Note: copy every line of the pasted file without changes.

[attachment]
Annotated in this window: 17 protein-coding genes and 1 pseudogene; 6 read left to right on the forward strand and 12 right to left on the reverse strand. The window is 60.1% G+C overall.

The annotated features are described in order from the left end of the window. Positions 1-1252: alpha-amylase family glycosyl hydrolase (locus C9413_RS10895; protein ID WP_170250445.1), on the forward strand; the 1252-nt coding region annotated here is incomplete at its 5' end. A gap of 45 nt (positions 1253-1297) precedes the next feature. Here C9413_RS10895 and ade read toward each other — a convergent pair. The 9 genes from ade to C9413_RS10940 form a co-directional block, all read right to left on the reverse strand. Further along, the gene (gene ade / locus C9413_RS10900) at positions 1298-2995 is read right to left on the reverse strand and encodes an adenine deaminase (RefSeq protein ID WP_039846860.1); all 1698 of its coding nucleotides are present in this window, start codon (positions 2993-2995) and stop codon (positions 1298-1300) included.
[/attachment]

Annotated in this window: 17 protein-coding genes and 1 pseudogene; 6 read left to right on the forward strand and 12 right to left on the reverse strand. The window is 60.1% G+C overall.

The annotated features are described in order from the left end of the window. Positions 1-1252: alpha-amylase family glycosyl hydrolase (locus C9413_RS10895; protein ID WP_170250445.1), on the forward strand; the 1252-nt coding region annotated here is incomplete at its 5' end. A gap of 45 nt (positions 1253-1297) precedes the next feature. Here C9413_RS10895 and ade read toward each other — a convergent pair. The 9 genes from ade to C9413_RS10940 form a co-directional block, all read right to left on the reverse strand. Further along, the gene (gene ade / locus C9413_RS10900) at positions 1298-2995 is read right to left on the reverse strand and encodes an adenine deaminase (RefSeq protein ID WP_039846860.1); all 1698 of its coding nucleotides are present in this window, start codon (positions 2993-2995) and stop codon (positions 1298-1300) included.